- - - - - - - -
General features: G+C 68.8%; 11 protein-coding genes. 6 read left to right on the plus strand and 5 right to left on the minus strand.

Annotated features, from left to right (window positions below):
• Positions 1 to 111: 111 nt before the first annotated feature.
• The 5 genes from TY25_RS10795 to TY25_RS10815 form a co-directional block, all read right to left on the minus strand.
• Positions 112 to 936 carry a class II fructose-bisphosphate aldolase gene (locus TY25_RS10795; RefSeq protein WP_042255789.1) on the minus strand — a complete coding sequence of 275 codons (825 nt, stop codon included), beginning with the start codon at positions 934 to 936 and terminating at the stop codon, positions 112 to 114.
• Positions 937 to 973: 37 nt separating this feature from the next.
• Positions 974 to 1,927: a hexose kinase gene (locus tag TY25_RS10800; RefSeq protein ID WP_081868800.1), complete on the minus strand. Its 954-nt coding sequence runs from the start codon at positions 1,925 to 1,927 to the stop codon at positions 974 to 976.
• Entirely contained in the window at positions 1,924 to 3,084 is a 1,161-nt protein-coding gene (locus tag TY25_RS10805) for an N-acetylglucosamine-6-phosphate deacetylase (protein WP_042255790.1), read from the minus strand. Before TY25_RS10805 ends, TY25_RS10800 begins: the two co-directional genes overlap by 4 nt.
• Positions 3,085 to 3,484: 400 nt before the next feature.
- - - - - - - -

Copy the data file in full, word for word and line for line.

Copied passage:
General features: G+C 68.8%; 11 protein-coding genes. 6 read left to right on the plus strand and 5 right to left on the minus strand.

Annotated features, from left to right (window positions below):
• Positions 1 to 111: 111 nt before the first annotated feature.
• The 5 genes from TY25_RS10795 to TY25_RS10815 form a co-directional block, all read right to left on the minus strand.
• Positions 112 to 936 carry a class II fructose-bisphosphate aldolase gene (locus TY25_RS10795; RefSeq protein WP_042255789.1) on the minus strand — a complete coding sequence of 275 codons (825 nt, stop codon included), beginning with the start codon at positions 934 to 936 and terminating at the stop codon, positions 112 to 114.
• Positions 937 to 973: 37 nt separating this feature from the next.
• Positions 974 to 1,927: a hexose kinase gene (locus tag TY25_RS10800; RefSeq protein ID WP_081868800.1), complete on the minus strand. Its 954-nt coding sequence runs from the start codon at positions 1,925 to 1,927 to the stop codon at positions 974 to 976.
• Entirely contained in the window at positions 1,924 to 3,084 is a 1,161-nt protein-coding gene (locus tag TY25_RS10805) for an N-acetylglucosamine-6-phosphate deacetylase (protein WP_042255790.1), read from the minus strand. Before TY25_RS10805 ends, TY25_RS10800 begins: the two co-directional genes overlap by 4 nt.
• Positions 3,085 to 3,484: 400 nt before the next feature.